Labour diverts from housing minefield

17:00, Jul 12 2013
The housing bubble - Illustration by Sharon Murdoch.

Some people witness misfortune and remind themselves that there but for the grace of God go I. It's fair to say few are politicians.

As Labour leader David Shearer lurched from man ban crisis to leadership crisis, no-one enjoyed his misery more than his opponents on the other side of the House.

There is, of course, something of the cruelty of a cat toying with a mouse about National's response. But mostly it is simple arithmetic. When your opponents are down, you are more likely to be up. With the stopwatch set to just 12 months from now before the election campaign proper gets under way, the longer Labour can be encouraged to look hapless the better from National's perspective.

What Prime Minister John Key and his ministers really hope for is the turmoil within Labour to spill over into next year. But that can hardly be taken for granted. As events across the Tasman show, the political landscape can change dramatically, and quickly.

And there are some crunch issues looming next year that the Government must show action on, or it will be vulnerable.

The economy might be picking up but it's patchy, and in powerhouse region Auckland the perception that the city is going gangbusters is based mostly on the sale of some hot property in Auckland's pricier suburbs. In economic growth, and job growth, the story is much more modest.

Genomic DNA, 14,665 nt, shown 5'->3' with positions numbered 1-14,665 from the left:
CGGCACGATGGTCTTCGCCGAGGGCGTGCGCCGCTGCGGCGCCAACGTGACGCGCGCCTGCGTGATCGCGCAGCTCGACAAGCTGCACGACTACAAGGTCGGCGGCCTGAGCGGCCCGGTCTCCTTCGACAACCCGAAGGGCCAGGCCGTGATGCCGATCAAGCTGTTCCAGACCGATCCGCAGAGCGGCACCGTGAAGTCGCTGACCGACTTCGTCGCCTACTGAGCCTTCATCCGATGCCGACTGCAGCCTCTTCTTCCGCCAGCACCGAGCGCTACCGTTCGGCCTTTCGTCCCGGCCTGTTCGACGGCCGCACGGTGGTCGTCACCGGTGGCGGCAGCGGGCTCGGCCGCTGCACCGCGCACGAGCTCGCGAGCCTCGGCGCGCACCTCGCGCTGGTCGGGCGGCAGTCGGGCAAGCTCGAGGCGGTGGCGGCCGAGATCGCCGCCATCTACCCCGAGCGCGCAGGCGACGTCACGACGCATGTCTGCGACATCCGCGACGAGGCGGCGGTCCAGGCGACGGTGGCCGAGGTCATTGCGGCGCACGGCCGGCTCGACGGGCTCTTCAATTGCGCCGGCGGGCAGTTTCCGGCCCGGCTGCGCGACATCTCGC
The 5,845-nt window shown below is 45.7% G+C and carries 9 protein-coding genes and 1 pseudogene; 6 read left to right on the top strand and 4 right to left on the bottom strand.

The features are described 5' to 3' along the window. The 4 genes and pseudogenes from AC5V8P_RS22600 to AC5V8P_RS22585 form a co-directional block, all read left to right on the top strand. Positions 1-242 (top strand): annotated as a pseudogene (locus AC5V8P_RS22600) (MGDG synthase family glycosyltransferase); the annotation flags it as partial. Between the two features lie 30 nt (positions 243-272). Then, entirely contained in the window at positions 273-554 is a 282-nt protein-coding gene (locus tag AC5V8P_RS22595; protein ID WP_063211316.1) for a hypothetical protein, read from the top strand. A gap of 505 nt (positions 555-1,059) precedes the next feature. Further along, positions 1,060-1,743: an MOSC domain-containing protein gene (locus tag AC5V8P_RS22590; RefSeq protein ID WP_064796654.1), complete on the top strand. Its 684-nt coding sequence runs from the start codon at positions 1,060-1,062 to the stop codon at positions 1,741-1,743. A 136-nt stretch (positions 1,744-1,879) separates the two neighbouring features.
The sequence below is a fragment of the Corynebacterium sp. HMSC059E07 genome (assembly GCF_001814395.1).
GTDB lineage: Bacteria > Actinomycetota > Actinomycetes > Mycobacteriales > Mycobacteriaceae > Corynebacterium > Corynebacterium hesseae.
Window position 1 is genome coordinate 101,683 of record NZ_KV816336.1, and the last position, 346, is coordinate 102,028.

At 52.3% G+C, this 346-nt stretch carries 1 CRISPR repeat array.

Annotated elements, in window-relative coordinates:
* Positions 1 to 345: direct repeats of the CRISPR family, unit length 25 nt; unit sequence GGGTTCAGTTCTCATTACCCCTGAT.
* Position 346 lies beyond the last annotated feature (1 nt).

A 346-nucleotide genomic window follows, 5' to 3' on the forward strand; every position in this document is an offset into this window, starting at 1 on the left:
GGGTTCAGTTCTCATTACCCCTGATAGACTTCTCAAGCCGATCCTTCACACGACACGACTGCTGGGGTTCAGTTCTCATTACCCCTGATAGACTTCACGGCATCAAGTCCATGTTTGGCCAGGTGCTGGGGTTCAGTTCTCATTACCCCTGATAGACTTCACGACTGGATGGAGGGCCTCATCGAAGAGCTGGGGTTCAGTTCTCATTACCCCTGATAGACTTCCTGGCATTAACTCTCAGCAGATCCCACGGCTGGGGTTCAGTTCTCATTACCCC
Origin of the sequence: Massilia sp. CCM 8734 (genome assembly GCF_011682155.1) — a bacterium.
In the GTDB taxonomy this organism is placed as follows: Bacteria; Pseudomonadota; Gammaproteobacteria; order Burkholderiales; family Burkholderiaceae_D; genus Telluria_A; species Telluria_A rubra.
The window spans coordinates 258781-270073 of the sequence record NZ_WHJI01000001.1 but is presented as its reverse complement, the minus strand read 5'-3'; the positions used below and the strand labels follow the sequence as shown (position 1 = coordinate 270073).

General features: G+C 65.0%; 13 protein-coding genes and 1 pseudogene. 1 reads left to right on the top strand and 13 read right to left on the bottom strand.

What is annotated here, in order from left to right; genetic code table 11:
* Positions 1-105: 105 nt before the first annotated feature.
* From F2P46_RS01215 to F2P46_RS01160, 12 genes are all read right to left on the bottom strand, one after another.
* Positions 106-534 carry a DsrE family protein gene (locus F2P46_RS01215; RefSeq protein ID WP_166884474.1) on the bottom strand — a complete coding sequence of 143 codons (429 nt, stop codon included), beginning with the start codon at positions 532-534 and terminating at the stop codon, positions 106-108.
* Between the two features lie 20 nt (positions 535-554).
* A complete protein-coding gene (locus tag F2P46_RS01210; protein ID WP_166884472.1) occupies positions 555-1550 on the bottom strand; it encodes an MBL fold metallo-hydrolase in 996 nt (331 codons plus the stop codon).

That is why the Government is pushing through projects like the international convention centre; the feelgood factor of jobs and a construction boom outweigh the short-term fallout over pokies, from its point of view.

The Auckland housing bubble, meanwhile, is looming as a potential crisis that is causing ongoing unease at the Reserve Bank and around the Cabinet table.

There is an expectation that it will spread, with Nelson, Tauranga and Queenstown likely to be next in line.

Labour's housing policy – a promise to deliver 100,000 affordable homes over 10 years – clearly got some traction with voters who felt that the Government had been sitting on its hands as prices started to take off again in Auckland.

As buyers scramble for properties, first-home-buyer panic, last seen in the early 2000s, has started to take hold again. That makes it a hot button generational issue; parents and grandparents worry about whether the younger generation will ever be able to afford a home and settle down.

The Government's response was a new sense of urgency towards work being done across a range of fronts – standardised building consents across the country, streamlining the Resource Management Act and its Housing Accord policy among others.

Mr Key underscored the urgency by using a Cabinet reshuffle to return Nick Smith to Cabinet and install him in the housing portfolio, which had suffered from inertia.

Dr Smith has taken his usual action-man approach to the portfolio; he is spending a day a week in Auckland liaising with developers and the Auckland Council to make sure the Government meets its goal of 39,000 new houses in three years.

Various sites in Auckland have already been earmarked for development under the Housing Accord and the Government is desperate to get one or more under way by Christmas. Under the Housing Accord's streamlined resource consents process it believes it will take only a year to get new subdivisions under way, compared with up to seven years in some cases via the usual route.